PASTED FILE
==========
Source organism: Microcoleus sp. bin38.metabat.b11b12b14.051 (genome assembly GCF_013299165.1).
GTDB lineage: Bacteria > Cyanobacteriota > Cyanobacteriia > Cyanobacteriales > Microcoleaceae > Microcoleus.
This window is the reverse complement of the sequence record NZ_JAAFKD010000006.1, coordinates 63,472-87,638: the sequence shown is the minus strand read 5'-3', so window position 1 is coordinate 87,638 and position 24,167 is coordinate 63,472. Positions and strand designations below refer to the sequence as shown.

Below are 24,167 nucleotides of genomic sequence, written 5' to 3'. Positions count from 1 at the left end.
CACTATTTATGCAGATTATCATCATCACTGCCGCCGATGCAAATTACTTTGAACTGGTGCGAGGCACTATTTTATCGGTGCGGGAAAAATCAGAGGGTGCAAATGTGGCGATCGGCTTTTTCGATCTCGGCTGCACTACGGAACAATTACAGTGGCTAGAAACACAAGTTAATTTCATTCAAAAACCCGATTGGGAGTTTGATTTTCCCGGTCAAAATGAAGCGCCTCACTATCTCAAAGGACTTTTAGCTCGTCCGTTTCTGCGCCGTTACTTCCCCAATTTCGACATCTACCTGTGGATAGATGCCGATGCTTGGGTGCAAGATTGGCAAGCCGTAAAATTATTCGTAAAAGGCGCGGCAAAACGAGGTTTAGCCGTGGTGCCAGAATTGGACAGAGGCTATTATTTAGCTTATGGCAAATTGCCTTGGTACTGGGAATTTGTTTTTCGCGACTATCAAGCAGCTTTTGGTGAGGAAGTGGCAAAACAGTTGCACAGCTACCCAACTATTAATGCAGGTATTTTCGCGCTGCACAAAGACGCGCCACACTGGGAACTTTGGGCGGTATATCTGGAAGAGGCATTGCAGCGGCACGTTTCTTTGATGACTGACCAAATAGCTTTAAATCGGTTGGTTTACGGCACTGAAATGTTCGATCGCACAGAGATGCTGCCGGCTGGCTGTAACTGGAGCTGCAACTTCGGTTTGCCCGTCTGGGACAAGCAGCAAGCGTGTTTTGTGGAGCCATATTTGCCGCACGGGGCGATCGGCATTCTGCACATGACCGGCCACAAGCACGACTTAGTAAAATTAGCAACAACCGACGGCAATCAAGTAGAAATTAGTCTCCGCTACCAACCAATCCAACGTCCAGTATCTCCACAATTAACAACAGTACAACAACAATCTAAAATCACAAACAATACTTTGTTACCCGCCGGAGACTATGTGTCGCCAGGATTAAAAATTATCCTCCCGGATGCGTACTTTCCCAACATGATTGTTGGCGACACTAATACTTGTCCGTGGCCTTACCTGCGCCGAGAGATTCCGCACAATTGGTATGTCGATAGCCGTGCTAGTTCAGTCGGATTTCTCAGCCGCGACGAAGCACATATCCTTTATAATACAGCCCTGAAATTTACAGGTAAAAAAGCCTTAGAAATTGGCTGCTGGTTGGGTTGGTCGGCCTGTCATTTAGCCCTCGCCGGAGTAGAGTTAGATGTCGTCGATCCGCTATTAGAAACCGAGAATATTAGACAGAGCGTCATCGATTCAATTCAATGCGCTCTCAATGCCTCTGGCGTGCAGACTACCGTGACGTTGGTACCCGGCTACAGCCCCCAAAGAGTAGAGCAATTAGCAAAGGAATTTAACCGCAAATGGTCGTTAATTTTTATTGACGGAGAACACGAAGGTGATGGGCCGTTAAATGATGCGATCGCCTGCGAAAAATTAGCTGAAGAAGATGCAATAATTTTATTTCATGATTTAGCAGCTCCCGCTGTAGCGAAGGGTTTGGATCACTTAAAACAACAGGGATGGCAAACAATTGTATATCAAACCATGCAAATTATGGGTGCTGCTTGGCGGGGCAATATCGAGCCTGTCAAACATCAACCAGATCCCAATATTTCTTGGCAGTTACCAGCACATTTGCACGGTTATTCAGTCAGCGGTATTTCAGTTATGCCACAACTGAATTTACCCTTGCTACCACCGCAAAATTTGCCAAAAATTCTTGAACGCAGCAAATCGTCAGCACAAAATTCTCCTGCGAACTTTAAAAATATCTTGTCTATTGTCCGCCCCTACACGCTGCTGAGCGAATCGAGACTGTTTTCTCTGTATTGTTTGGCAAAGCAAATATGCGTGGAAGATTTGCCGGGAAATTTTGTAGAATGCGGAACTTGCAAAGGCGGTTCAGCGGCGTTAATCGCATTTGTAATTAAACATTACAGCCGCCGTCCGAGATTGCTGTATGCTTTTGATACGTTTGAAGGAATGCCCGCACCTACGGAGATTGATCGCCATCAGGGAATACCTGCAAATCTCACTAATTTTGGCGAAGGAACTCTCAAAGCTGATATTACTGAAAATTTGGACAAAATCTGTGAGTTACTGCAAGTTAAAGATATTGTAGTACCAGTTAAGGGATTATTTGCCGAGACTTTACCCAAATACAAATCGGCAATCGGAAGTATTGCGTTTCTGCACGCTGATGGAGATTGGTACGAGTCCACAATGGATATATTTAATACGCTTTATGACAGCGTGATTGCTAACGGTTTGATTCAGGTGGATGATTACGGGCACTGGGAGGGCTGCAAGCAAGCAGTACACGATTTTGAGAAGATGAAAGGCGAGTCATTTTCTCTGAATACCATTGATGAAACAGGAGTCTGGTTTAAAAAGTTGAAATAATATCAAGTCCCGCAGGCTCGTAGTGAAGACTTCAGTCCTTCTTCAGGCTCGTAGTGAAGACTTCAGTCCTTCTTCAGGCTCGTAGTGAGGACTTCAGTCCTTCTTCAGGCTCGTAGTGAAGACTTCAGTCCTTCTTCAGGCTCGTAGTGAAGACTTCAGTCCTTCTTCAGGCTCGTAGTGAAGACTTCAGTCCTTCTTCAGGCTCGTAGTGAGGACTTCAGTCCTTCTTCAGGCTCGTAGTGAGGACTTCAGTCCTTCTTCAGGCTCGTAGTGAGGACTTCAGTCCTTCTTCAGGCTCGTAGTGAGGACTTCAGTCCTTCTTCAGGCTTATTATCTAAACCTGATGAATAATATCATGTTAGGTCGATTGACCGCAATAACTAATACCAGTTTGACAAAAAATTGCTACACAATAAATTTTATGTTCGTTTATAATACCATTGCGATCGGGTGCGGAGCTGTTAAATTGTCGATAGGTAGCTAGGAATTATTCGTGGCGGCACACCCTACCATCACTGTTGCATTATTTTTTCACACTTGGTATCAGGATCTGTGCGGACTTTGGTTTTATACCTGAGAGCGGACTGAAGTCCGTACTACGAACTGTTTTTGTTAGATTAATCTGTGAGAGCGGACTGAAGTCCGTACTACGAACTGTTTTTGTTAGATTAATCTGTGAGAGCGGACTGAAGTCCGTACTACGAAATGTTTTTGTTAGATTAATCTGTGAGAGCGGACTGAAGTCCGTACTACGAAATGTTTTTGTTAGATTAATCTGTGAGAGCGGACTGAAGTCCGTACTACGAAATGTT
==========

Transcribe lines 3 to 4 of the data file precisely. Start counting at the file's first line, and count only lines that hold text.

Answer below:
This window is the reverse complement of the sequence record NZ_JAAFKD010000006.1, coordinates 63,472-87,638: the sequence shown is the minus strand read 5'-3', so window position 1 is coordinate 87,638 and position 24,167 is coordinate 63,472. Positions and strand designations below refer to the sequence as shown.

Below are 24,167 nucleotides of genomic sequence, written 5' to 3'. Positions count from 1 at the left end.